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Dodge City Daily Globe - Dodge City, KS
  • Christian Smith makes the world his stage by qualifying in Oregon

  •     As the pack came out of the final turn and into the home stretch of the men's 800-meters during last week's track and field Olympic Team Trials at the University of Oregon's Hayward Field, the battle for third place and the final spot on the U.S. 800 team made the race an instant classic.


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  •     As the pack came out of the final turn and into the home stretch of the men's 800-meters during last week's track and field Olympic Team Trials at the University of Oregon's Hayward Field, the battle for third place and the final spot on the U.S. 800 team made the race an instant classic.
        Khadevis Robinson, who was the prohibitive favorite going into the race and who made the 2004 Athens Games in the 800 meters, and southwest Kansas native Christian Smith matched each other stride for stride, Smith said in a recent interview. Both lunged at the finish to try to outlean the other and ended up lying on the ground after the race.
        "I wasn't even sure if I was third or fourth," Smith said. "I didn't want to face the possibility of coming so close and not making the team, so I laid there on my stomach for about 15 seconds."
        While Smith lay pondering, already trying to come to terms with the possibility of failing to make the U.S. Olympic team for the second time in his track career, the times flashed upon the scoreboard. Smith's shoulder had beaten Robinson's to the finish line by .06 seconds, and he made the U.S. team with a time of 1:45.47.
        In the 2004 trials, Smith placed fifth in his semifinal heat. Only the top four runners from each heat make the finals.
        But now, the Garfield native who ran track at tiny Pawnee Heights High School seven years ago will have the world as his stage when the Olympics begin next month in Beijing.
        "One thing that's really awesome is all the support from back home," Smith said. "It makes me proud to be from western Kansas."
        Smith won a partial scholarship to Kansas State University after leading the Pawnee Heights track and field team to 1A state titles in 2000 and 2002. But he didn't think that his running career would be his livelihood until he stormed onto the Big XII scene with a breakout sophomore season at K-State.
        "In high school, I had won state titles but didn't realize track was going to get me to college until the summer after my junior year, when I won the 800 at the AAU Nationals," Smith said. "The Olympic goal became more realistic after my sophomore indoor season [at Kansas State]."
        During his 2004 season at K-State, Smith won the Big XII men's 1,000-meter run, and broke a school record in the event by three seconds.
        "Until then I thought [making the Olympic team] was always something you can imagine, but I didn't think it was that realistic of a possibility," Smith said. "When you're running middle distance in the Big XII against people like Jonathan Johnson (a nine time All-American who earned four consecutive Big XII 800-meter championships during his time at Texas Tech) and Leo Manzano (who won last month's 2008 NCAA championship in the 1,500-meter for Texas), you're already competing against a lot of elite runners."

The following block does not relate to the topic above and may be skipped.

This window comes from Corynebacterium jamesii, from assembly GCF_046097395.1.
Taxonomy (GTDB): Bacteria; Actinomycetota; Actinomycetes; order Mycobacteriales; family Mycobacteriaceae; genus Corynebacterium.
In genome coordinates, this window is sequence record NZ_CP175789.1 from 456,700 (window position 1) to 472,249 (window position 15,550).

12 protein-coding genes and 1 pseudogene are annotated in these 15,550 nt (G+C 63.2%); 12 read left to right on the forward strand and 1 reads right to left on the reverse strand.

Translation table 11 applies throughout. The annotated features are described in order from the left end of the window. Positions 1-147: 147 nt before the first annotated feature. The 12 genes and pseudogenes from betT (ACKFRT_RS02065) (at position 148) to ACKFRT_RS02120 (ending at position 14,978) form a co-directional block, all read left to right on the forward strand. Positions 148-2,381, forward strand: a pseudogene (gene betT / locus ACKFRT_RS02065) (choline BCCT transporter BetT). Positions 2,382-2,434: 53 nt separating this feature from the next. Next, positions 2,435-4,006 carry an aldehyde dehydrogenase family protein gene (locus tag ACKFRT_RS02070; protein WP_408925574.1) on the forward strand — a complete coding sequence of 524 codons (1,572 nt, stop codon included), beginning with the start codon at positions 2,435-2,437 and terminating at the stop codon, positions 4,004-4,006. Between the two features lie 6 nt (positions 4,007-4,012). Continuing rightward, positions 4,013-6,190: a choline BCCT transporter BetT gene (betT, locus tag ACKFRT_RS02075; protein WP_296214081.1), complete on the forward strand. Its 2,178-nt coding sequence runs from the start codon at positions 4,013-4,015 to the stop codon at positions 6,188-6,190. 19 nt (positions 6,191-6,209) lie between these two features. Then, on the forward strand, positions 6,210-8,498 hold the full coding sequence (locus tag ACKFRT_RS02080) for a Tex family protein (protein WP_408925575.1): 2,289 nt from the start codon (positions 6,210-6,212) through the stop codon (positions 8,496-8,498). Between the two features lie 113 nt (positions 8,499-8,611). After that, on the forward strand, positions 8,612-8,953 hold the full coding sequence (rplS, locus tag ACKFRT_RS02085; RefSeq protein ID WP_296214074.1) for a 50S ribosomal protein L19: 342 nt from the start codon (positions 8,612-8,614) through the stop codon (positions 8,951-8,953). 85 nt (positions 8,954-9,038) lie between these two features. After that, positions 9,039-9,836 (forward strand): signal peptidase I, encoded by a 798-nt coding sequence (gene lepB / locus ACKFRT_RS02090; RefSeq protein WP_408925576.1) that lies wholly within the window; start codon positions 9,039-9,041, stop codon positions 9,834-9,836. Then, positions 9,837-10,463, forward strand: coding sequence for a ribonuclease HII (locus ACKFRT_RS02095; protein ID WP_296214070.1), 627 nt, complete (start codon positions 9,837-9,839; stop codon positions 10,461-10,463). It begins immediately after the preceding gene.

Page 2 of 2 - Under the radar
        Smith quietly gained confidence during his tenure at K-State and didn't appear on anyone's radar as far as making the Olympics, even in track circles, said Kansas State men's track head coach Cliff Rovelto.
        Rovelto was at Smith's Olympic Team Trials race. He said as conversations in the stands flared before the 800 meter final, no one was giving Smith a shot.
        "I was amidst all these middle-distance geeks, and they were all making bets about who was going to wind up on the Olympic team," Rovelto said. "No one was making any mention of Christian making the team, so I told them, 'Don't count out the guy with the ugly-looking ponytail.'"
        Rovelto, who deflected any credit for coaching Smith because he said assistant coach Michael Smith was Christian's primary mentor while he was in college, said "People always had reasons why he wouldn't get it done, but he's always found a way to get it done. That race (the Olympic Team Trials 800-meter final) in a nutshell tells the story of Christian Smith. For the past four or five years, he's been doing things people didn't think he could do."
        Rovelto said Smith's running style may have something to do with the runner's being written off as someone who would never achieve what he did by making the Olympics. The Olympian has a style all his own and looks more upright than his competitors as they speed around the track.
        "He's got the rap of not being the most aesthetically pleasing runner to watch," Rovelto said. "He's not necessarily the prettiest runner, and that perception may have made people dismiss him. Maybe that's a good thing, though, because you develop a chip a little bit when no one wanted to give you credit."
        Smith will be running with house money next month in Beijing, having already accomplished more in his young career than anyone thought he would.
        He has seen pictures of the track and field stadium where he will be running the biggest race of his life, calling it a "pretty crazy design."
        "You hear a lot about the pollution and the humidity in Beijing," Smith said. "It's definitely going to be tough elements to run in."
        For now, though, Smith is headed to Europe to prepare for the Olympics by running on the European track circuit. He said he hopes to race in events in Italy, Belgium, Sweden and London.
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